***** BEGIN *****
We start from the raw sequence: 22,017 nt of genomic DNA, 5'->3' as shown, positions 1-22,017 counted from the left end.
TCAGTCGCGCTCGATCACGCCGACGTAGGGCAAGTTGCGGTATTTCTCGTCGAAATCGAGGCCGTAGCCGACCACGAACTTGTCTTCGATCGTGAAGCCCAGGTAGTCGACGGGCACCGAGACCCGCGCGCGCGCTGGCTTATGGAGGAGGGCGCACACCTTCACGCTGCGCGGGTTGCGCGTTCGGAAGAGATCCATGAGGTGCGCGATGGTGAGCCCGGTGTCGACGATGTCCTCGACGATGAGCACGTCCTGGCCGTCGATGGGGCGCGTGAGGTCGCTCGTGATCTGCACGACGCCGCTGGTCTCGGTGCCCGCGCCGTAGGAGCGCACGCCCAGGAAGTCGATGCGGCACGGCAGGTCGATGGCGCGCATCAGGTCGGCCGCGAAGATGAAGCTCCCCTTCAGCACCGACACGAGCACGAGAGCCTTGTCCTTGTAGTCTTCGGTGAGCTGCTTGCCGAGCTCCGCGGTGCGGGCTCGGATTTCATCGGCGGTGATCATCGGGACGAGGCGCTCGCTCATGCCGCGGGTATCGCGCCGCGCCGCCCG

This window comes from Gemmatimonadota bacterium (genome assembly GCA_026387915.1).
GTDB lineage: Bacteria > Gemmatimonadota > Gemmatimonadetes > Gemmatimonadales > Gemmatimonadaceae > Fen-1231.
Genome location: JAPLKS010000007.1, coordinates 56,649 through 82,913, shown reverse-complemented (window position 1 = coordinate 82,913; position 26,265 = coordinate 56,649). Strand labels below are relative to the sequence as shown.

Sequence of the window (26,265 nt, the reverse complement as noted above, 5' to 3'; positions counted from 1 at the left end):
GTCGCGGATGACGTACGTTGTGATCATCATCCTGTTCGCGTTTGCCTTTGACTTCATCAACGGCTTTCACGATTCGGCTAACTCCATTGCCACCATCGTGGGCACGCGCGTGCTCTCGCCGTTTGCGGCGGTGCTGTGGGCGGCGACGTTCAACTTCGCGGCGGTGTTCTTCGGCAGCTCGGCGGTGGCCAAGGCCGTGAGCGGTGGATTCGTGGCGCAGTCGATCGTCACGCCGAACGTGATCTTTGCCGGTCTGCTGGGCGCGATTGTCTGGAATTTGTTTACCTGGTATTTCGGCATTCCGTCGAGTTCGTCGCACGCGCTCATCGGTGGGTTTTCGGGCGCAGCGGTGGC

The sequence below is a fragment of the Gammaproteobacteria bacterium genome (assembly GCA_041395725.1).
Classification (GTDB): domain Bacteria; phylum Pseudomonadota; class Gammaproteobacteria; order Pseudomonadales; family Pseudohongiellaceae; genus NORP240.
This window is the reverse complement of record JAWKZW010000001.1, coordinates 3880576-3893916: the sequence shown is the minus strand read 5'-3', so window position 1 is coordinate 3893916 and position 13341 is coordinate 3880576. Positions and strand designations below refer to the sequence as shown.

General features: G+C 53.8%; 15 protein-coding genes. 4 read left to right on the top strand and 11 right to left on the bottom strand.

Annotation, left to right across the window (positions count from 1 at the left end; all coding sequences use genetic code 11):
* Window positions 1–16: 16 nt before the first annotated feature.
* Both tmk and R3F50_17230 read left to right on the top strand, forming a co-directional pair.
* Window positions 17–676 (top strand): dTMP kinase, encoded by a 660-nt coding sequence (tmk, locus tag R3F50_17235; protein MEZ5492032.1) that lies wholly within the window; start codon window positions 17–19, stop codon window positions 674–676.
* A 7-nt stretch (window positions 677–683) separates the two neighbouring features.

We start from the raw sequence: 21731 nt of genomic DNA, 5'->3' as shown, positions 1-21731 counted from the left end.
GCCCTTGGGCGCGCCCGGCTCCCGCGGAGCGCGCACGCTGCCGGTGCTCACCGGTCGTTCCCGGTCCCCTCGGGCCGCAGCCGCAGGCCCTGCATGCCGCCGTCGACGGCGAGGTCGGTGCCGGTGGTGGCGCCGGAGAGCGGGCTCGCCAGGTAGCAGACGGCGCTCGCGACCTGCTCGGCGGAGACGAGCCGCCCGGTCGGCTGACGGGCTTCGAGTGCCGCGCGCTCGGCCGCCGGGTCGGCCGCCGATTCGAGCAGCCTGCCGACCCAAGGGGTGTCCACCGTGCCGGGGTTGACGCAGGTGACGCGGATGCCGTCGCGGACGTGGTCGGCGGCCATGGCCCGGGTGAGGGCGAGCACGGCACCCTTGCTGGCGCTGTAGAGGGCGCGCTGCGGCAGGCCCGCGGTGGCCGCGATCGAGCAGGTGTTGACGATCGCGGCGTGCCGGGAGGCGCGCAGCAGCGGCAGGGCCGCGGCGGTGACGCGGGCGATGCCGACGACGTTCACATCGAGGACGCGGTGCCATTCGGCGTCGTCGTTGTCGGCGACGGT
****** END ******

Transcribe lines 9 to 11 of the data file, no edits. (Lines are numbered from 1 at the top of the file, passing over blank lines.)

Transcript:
Classification (GTDB): domain Bacteria; phylum Pseudomonadota; class Gammaproteobacteria; order Pseudomonadales; family Pseudohongiellaceae; genus NORP240.
This window is the reverse complement of record JAWKZW010000001.1, coordinates 3880576-3893916: the sequence shown is the minus strand read 5'-3', so window position 1 is coordinate 3893916 and position 13341 is coordinate 3880576. Positions and strand designations below refer to the sequence as shown.

General features: G+C 53.8%; 15 protein-coding genes. 4 read left to right on the top strand and 11 right to left on the bottom strand.